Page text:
While there's no universal rule about how much sex you should be having, Santini says it is essential to communicate openly with your partner about your sexual needs and desires to ensure that both parties feel satisfied and fulfilled.

"Rather than viewing intimacy as an expectation or obligation, couples should strive to make it an opportunity for connection and pleasure," she explains. "By making time for spontaneity and exploration, couples can keep their sex lives exciting and fulfilling, strengthening the emotional bond between them.

"Ultimately, the right frequency of sex is one that feels satisfying and enjoyable for both partners," she adds.

It's also worth noting that the frequency of sexual activity in a marriage does not define intimacy.

"There are many other ways couples can express love and commitment to each other without having sex as often as they did before marriage," Santini explains.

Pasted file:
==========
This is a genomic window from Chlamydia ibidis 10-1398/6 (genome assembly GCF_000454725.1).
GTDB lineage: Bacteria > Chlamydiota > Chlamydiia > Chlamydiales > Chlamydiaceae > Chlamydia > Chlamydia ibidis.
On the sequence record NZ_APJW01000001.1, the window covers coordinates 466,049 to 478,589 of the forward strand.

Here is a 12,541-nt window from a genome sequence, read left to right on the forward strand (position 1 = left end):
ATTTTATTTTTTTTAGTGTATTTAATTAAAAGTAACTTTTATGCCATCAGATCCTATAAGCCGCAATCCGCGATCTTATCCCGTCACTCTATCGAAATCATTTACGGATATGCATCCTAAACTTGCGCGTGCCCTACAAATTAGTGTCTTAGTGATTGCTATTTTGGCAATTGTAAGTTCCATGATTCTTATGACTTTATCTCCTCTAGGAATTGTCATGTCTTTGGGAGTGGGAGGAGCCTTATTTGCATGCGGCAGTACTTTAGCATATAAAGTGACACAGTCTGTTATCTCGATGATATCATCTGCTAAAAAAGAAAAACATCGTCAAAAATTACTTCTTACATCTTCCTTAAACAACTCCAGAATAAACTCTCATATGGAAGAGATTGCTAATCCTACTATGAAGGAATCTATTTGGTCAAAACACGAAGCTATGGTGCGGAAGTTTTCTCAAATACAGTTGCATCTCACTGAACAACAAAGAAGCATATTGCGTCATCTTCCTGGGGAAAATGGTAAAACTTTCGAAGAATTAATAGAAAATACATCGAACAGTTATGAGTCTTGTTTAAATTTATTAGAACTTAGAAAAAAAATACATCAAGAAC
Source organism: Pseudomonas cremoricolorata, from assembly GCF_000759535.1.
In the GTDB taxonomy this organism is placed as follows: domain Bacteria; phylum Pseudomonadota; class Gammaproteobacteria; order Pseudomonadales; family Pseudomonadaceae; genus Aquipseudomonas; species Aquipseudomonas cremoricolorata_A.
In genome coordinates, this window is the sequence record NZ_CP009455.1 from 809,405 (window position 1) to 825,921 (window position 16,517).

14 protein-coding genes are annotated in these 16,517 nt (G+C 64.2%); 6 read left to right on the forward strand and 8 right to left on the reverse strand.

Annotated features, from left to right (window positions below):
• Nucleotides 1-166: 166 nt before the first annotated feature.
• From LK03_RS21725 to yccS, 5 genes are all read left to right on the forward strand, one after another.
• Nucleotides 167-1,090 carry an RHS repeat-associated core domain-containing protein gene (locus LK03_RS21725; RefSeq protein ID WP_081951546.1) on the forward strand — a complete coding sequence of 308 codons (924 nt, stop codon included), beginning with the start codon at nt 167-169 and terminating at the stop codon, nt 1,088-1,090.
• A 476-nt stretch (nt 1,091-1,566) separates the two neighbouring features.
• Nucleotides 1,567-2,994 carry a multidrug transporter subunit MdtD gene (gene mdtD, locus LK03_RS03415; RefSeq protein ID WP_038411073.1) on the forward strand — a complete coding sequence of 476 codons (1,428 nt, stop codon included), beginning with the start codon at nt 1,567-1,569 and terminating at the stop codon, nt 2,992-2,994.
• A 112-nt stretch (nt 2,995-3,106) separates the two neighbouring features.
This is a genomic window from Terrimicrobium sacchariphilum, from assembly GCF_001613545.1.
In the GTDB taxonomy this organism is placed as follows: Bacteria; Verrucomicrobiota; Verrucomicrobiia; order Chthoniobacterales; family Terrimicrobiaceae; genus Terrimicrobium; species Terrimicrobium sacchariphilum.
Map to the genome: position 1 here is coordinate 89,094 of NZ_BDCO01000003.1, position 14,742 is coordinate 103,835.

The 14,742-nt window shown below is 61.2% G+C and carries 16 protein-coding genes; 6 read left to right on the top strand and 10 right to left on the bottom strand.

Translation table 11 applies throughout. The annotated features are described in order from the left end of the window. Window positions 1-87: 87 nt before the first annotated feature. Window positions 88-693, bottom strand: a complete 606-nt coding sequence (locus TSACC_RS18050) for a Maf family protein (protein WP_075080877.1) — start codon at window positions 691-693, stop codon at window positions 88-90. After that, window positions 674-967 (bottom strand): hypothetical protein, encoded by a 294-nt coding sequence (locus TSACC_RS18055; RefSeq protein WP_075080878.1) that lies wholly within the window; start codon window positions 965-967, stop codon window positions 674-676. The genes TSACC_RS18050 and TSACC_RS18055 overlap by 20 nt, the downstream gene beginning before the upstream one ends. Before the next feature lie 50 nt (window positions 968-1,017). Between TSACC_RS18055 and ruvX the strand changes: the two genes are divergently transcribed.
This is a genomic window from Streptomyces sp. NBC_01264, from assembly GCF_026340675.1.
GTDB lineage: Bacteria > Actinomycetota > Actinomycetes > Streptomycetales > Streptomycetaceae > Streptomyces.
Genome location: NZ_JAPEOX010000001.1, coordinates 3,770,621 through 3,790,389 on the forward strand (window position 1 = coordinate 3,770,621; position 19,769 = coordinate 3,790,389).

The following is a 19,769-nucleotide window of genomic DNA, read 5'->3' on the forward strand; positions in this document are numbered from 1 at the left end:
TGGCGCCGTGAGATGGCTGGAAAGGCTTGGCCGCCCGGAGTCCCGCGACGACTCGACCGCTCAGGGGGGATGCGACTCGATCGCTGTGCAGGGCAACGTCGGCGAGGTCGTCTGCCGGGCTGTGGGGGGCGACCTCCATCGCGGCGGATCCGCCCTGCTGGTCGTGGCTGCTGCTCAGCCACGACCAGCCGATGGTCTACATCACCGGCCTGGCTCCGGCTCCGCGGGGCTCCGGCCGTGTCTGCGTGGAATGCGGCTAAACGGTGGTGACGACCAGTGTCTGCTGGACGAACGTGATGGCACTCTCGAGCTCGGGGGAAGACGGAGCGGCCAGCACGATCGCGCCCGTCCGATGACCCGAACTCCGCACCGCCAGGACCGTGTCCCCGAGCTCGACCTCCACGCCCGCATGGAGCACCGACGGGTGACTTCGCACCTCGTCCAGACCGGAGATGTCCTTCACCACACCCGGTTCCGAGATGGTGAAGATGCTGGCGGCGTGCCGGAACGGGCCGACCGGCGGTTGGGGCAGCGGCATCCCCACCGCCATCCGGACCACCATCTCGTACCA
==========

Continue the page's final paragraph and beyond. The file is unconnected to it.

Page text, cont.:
"Understanding what type of physical and emotional connection works best for you and your partner can help establish a long-lasting and thriving relationship.

"Some couples might find that engaging in activities outside the bedroom strengthens their bond, while others may opt for more traditional forms of physical intimacy, like holding hands, hugging, or sharing a kiss."

It boils down to the fact that being open and honest with one another is key.

"Communication is an integral part of building and strengthening any relationship, especially within a marriage," Santini explains.

"Couples need to work together continually to understand each other's needs and expectations better, no matter what stage of life they are in.

"Ultimately, it's up to each spouse to decide whether or not having regular sex is essential. What's important is that intimate moments outside of the bedroom do not have to diminish, even after being married for 30 years or more.

"Couples can continue to find new and creative ways to connect and express their love, making their marriage even stronger and more fulfilling over time."